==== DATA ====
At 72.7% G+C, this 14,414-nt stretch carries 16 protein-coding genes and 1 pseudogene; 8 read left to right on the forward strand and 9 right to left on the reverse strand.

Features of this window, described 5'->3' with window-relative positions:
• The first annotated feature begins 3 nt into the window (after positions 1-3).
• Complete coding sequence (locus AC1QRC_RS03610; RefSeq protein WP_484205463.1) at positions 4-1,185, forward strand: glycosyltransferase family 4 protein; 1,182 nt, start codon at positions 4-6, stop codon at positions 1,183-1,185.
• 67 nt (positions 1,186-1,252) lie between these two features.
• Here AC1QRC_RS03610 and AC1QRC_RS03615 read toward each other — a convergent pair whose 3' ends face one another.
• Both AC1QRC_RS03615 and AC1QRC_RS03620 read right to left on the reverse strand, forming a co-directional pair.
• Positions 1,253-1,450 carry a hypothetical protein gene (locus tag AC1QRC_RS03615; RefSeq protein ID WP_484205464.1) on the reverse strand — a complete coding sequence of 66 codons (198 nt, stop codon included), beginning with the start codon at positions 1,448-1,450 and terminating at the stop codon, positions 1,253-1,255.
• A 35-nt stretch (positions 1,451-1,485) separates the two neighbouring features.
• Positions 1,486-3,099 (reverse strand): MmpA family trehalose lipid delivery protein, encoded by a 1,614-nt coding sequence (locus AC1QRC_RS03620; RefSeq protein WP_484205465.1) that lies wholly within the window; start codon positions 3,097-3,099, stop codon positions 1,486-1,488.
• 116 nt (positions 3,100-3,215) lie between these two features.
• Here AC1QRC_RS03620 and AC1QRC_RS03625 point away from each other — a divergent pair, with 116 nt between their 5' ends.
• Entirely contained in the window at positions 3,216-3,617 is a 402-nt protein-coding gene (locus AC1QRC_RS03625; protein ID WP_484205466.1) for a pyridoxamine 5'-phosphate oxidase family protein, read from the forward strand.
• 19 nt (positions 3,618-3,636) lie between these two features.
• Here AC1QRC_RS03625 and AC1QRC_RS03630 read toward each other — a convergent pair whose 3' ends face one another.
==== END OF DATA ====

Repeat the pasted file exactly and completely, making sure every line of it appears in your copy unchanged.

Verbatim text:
At 72.7% G+C, this 14,414-nt stretch carries 16 protein-coding genes and 1 pseudogene; 8 read left to right on the forward strand and 9 right to left on the reverse strand.

Features of this window, described 5'->3' with window-relative positions:
• The first annotated feature begins 3 nt into the window (after positions 1-3).
• Complete coding sequence (locus AC1QRC_RS03610; RefSeq protein WP_484205463.1) at positions 4-1,185, forward strand: glycosyltransferase family 4 protein; 1,182 nt, start codon at positions 4-6, stop codon at positions 1,183-1,185.
• 67 nt (positions 1,186-1,252) lie between these two features.
• Here AC1QRC_RS03610 and AC1QRC_RS03615 read toward each other — a convergent pair whose 3' ends face one another.
• Both AC1QRC_RS03615 and AC1QRC_RS03620 read right to left on the reverse strand, forming a co-directional pair.
• Positions 1,253-1,450 carry a hypothetical protein gene (locus tag AC1QRC_RS03615; RefSeq protein ID WP_484205464.1) on the reverse strand — a complete coding sequence of 66 codons (198 nt, stop codon included), beginning with the start codon at positions 1,448-1,450 and terminating at the stop codon, positions 1,253-1,255.
• A 35-nt stretch (positions 1,451-1,485) separates the two neighbouring features.
• Positions 1,486-3,099 (reverse strand): MmpA family trehalose lipid delivery protein, encoded by a 1,614-nt coding sequence (locus AC1QRC_RS03620; RefSeq protein WP_484205465.1) that lies wholly within the window; start codon positions 3,097-3,099, stop codon positions 1,486-1,488.
• 116 nt (positions 3,100-3,215) lie between these two features.
• Here AC1QRC_RS03620 and AC1QRC_RS03625 point away from each other — a divergent pair, with 116 nt between their 5' ends.
• Entirely contained in the window at positions 3,216-3,617 is a 402-nt protein-coding gene (locus AC1QRC_RS03625; protein ID WP_484205466.1) for a pyridoxamine 5'-phosphate oxidase family protein, read from the forward strand.
• 19 nt (positions 3,618-3,636) lie between these two features.
• Here AC1QRC_RS03625 and AC1QRC_RS03630 read toward each other — a convergent pair whose 3' ends face one another.